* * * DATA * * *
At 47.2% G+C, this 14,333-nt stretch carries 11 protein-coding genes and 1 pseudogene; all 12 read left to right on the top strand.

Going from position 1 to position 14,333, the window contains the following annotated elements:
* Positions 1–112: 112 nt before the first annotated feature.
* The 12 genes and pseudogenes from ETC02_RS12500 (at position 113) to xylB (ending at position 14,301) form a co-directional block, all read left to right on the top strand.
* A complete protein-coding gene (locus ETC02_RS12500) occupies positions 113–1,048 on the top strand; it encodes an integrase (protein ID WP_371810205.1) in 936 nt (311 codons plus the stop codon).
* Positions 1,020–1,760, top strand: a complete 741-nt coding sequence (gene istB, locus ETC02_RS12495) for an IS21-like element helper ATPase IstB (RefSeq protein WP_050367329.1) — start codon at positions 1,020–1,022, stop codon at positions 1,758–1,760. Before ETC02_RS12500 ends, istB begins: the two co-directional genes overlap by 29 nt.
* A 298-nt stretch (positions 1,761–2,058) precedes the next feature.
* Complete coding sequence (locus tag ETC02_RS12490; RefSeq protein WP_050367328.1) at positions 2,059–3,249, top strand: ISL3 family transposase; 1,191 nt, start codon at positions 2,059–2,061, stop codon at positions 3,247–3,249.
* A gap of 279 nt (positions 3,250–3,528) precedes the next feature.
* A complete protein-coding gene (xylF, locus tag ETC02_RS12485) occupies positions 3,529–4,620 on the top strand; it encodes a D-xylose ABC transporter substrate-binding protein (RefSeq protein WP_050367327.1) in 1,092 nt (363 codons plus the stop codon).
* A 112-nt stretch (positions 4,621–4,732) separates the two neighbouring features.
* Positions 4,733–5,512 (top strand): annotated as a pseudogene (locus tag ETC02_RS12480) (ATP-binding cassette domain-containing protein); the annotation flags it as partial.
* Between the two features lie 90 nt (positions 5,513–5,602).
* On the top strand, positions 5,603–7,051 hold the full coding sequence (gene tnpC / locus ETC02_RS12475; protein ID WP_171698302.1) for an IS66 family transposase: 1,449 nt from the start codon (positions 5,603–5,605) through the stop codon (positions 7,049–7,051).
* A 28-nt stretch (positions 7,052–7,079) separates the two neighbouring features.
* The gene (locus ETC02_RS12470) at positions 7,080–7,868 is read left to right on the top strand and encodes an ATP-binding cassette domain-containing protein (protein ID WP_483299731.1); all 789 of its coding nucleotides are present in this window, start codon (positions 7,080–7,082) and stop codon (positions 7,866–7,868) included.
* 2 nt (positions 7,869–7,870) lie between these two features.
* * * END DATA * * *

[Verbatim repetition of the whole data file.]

At 47.2% G+C, this 14,333-nt stretch carries 11 protein-coding genes and 1 pseudogene; all 12 read left to right on the top strand.

Going from position 1 to position 14,333, the window contains the following annotated elements:
* Positions 1–112: 112 nt before the first annotated feature.
* The 12 genes and pseudogenes from ETC02_RS12500 (at position 113) to xylB (ending at position 14,301) form a co-directional block, all read left to right on the top strand.
* A complete protein-coding gene (locus ETC02_RS12500) occupies positions 113–1,048 on the top strand; it encodes an integrase (protein ID WP_371810205.1) in 936 nt (311 codons plus the stop codon).
* Positions 1,020–1,760, top strand: a complete 741-nt coding sequence (gene istB, locus ETC02_RS12495) for an IS21-like element helper ATPase IstB (RefSeq protein WP_050367329.1) — start codon at positions 1,020–1,022, stop codon at positions 1,758–1,760. Before ETC02_RS12500 ends, istB begins: the two co-directional genes overlap by 29 nt.
* A 298-nt stretch (positions 1,761–2,058) precedes the next feature.
* Complete coding sequence (locus tag ETC02_RS12490; RefSeq protein WP_050367328.1) at positions 2,059–3,249, top strand: ISL3 family transposase; 1,191 nt, start codon at positions 2,059–2,061, stop codon at positions 3,247–3,249.
* A gap of 279 nt (positions 3,250–3,528) precedes the next feature.
* A complete protein-coding gene (xylF, locus tag ETC02_RS12485) occupies positions 3,529–4,620 on the top strand; it encodes a D-xylose ABC transporter substrate-binding protein (RefSeq protein WP_050367327.1) in 1,092 nt (363 codons plus the stop codon).
* A 112-nt stretch (positions 4,621–4,732) separates the two neighbouring features.
* Positions 4,733–5,512 (top strand): annotated as a pseudogene (locus tag ETC02_RS12480) (ATP-binding cassette domain-containing protein); the annotation flags it as partial.
* Between the two features lie 90 nt (positions 5,513–5,602).
* On the top strand, positions 5,603–7,051 hold the full coding sequence (gene tnpC / locus ETC02_RS12475; protein ID WP_171698302.1) for an IS66 family transposase: 1,449 nt from the start codon (positions 5,603–5,605) through the stop codon (positions 7,049–7,051).
* A 28-nt stretch (positions 7,052–7,079) separates the two neighbouring features.
* The gene (locus ETC02_RS12470) at positions 7,080–7,868 is read left to right on the top strand and encodes an ATP-binding cassette domain-containing protein (protein ID WP_483299731.1); all 789 of its coding nucleotides are present in this window, start codon (positions 7,080–7,082) and stop codon (positions 7,866–7,868) included.
* 2 nt (positions 7,869–7,870) lie between these two features.